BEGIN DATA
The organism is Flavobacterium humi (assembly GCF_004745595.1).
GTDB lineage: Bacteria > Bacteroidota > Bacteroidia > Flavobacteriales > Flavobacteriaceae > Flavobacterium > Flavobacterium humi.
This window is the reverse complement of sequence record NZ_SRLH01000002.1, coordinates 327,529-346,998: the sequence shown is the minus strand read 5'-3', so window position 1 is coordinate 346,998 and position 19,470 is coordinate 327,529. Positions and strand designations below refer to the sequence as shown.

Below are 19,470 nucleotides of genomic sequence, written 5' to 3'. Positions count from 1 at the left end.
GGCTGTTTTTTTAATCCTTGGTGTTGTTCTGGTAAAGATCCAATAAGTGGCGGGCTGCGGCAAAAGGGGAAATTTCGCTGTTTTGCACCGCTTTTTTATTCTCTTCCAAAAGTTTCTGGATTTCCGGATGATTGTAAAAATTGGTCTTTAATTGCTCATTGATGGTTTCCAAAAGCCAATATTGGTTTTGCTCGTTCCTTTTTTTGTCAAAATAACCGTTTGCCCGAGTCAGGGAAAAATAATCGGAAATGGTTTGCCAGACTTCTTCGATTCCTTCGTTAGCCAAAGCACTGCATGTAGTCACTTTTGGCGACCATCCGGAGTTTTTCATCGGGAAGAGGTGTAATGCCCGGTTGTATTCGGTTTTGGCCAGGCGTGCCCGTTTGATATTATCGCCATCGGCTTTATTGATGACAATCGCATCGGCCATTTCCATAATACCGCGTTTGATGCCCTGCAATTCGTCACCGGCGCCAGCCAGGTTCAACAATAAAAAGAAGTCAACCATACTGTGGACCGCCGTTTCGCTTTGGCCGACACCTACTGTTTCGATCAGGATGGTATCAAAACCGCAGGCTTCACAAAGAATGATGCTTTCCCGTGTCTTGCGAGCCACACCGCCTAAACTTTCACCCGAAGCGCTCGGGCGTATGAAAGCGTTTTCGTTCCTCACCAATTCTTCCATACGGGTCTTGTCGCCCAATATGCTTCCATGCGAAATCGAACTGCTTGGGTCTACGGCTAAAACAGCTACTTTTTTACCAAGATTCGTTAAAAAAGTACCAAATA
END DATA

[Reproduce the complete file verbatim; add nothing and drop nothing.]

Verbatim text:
The organism is Flavobacterium humi (assembly GCF_004745595.1).
GTDB lineage: Bacteria > Bacteroidota > Bacteroidia > Flavobacteriales > Flavobacteriaceae > Flavobacterium > Flavobacterium humi.
This window is the reverse complement of sequence record NZ_SRLH01000002.1, coordinates 327,529-346,998: the sequence shown is the minus strand read 5'-3', so window position 1 is coordinate 346,998 and position 19,470 is coordinate 327,529. Positions and strand designations below refer to the sequence as shown.

Below are 19,470 nucleotides of genomic sequence, written 5' to 3'. Positions count from 1 at the left end.
GGCTGTTTTTTTAATCCTTGGTGTTGTTCTGGTAAAGATCCAATAAGTGGCGGGCTGCGGCAAAAGGGGAAATTTCGCTGTTTTGCACCGCTTTTTTATTCTCTTCCAAAAGTTTCTGGATTTCCGGATGATTGTAAAAATTGGTCTTTAATTGCTCATTGATGGTTTCCAAAAGCCAATATTGGTTTTGCTCGTTCCTTTTTTTGTCAAAATAACCGTTTGCCCGAGTCAGGGAAAAATAATCGGAAATGGTTTGCCAGACTTCTTCGATTCCTTCGTTAGCCAAAGCACTGCATGTAGTCACTTTTGGCGACCATCCGGAGTTTTTCATCGGGAAGAGGTGTAATGCCCGGTTGTATTCGGTTTTGGCCAGGCGTGCCCGTTTGATATTATCGCCATCGGCTTTATTGATGACAATCGCATCGGCCATTTCCATAATACCGCGTTTGATGCCCTGCAATTCGTCACCGGCGCCAGCCAGGTTCAACAATAAAAAGAAGTCAACCATACTGTGGACCGCCGTTTCGCTTTGGCCGACACCTACTGTTTCGATCAGGATGGTATCAAAACCGCAGGCTTCACAAAGAATGATGCTTTCCCGTGTCTTGCGAGCCACACCGCCTAAACTTTCACCCGAAGCGCTCGGGCGTATGAAAGCGTTTTCGTTCCTCACCAATTCTTCCATACGGGTCTTGTCGCCCAATATGCTTCCATGCGAAATCGAACTGCTTGGGTCTACGGCTAAAACAGCTACTTTTTTACCAAGATTCGTTAAAAAAGTACCAAATA